Friday, August 13, 2010

How To Avoid Identity Theft

identity theft
'Phishing' is a high-tech scam that deceives people into disclosing their credit card numbers, bank account information, Social Security numbers, passwords, or other sensitive information over the Internet. Recently, some employees have been targeted by Phishing attacks, including e-mails that appear to have originated at local banks. The information below is provided to help warn our employees about phishing scams.

Phishers attack by sending spoofed (or forged) e-mails, spam and pop-up messages that claim to be from a business or organization that consumers regularly conduct business with, such as an internet service provider (ISP), bank, online payment service, or even a government agency. Messages often request that recipients 'update' or 'validate' account information and might threaten dire consequences if they don't respond. Messages then direct users to a web site that looks just like a legitimate organization' s site, but isn't. The purpose of the false site is to trick people into divulging their personal information so that operators can steal their identities and run up bills or commit crimes in their names.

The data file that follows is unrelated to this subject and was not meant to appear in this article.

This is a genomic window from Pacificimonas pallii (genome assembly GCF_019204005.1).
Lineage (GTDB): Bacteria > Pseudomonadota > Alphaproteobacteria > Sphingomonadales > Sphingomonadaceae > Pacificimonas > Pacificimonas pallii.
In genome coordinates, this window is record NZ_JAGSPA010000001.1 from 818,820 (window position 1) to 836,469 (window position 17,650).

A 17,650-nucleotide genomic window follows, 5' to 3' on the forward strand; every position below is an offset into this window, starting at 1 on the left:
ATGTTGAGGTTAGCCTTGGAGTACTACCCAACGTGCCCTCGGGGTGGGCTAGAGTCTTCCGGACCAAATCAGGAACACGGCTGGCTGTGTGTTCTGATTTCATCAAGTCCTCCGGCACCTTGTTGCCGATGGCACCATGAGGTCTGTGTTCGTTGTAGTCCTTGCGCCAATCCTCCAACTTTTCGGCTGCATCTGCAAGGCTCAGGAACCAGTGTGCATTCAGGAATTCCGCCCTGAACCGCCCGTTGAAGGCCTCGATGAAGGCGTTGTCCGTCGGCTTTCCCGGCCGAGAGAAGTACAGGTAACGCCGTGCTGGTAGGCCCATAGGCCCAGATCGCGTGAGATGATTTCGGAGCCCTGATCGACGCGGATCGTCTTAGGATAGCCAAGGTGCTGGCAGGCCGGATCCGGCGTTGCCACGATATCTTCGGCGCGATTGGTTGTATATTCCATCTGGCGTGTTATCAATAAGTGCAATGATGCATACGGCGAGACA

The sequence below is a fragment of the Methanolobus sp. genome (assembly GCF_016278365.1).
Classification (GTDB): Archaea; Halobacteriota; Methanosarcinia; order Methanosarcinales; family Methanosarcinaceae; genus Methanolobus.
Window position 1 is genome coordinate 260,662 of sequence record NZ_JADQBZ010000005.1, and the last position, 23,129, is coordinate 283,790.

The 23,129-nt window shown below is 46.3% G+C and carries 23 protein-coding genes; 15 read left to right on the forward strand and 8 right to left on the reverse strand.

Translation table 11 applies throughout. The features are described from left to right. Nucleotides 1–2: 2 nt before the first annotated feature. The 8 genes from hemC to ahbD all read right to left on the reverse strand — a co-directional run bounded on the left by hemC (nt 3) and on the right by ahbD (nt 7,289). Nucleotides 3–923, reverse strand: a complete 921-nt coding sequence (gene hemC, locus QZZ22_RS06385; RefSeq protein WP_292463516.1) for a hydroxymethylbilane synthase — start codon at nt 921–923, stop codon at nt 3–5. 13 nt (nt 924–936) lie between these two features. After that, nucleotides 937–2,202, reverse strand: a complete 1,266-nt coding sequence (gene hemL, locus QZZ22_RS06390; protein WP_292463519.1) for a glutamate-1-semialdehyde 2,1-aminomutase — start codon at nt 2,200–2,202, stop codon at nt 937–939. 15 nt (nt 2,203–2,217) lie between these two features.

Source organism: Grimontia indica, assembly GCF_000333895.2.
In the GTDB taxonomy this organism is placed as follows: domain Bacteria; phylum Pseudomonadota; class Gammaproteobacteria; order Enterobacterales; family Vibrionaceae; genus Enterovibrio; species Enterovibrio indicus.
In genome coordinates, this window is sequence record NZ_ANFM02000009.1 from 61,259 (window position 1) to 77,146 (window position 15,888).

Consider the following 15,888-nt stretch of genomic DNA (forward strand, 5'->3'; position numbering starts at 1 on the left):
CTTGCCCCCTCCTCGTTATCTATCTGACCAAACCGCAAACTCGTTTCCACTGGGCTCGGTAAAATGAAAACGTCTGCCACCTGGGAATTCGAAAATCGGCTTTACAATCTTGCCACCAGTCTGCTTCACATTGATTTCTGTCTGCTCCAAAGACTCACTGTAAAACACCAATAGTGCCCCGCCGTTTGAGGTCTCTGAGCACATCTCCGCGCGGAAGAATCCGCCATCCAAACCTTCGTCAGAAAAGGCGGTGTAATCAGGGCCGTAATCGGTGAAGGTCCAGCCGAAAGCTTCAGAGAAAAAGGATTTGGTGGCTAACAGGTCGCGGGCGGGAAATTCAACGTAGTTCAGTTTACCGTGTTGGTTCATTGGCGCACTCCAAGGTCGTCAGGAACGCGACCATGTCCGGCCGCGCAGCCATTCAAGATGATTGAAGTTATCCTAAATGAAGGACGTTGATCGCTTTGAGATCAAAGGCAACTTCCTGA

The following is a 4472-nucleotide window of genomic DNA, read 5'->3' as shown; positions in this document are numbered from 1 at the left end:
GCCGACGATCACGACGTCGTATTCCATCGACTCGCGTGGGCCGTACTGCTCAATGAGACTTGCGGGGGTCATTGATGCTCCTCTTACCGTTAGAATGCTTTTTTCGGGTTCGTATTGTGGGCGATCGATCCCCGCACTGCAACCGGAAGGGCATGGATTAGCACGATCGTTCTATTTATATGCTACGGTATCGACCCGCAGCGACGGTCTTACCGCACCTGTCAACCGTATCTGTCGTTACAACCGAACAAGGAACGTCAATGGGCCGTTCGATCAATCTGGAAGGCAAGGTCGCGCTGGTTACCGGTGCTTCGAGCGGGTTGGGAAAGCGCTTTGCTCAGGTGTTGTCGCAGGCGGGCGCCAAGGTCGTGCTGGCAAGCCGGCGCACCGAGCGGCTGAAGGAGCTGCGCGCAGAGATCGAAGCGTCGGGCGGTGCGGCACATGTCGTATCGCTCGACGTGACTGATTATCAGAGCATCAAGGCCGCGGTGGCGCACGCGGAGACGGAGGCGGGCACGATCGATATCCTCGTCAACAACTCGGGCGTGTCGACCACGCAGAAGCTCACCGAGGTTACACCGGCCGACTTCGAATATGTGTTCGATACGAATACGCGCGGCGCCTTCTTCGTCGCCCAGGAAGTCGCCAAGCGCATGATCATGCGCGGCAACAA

While online banking and e-commerce are very safe, as a general rule great care should be taken when divulging personal financial information over the Internet.

* Do not e-mail personal or financial information. If you get an e-mail or pop-up message that asks for such information, do not reply or click on the link in the message. Legitimate companies do not ask for personal inform-ation via e-mail. To convey information about your account, contact the organization by telephone or open a new internet browser using a valid web address for the company.

* If you need to provide your personal or financial information to complete a transaction through an organization' s web site, look for indicators that the site is secure, such as a lock icon on the browser's status bar or a URL (web address) for a website that begins "https:" (the "s" stands for "secure"). Unfortunately, no indicator is foolproof; some phishers have even forged security icons.

* Review credit card and bank account statements as soon as you receive them to determine whether there are any unauthorized charges. If your statement is several days late, call your credit card company or bank to confirm your billing address and account balances.

Source: Unknown

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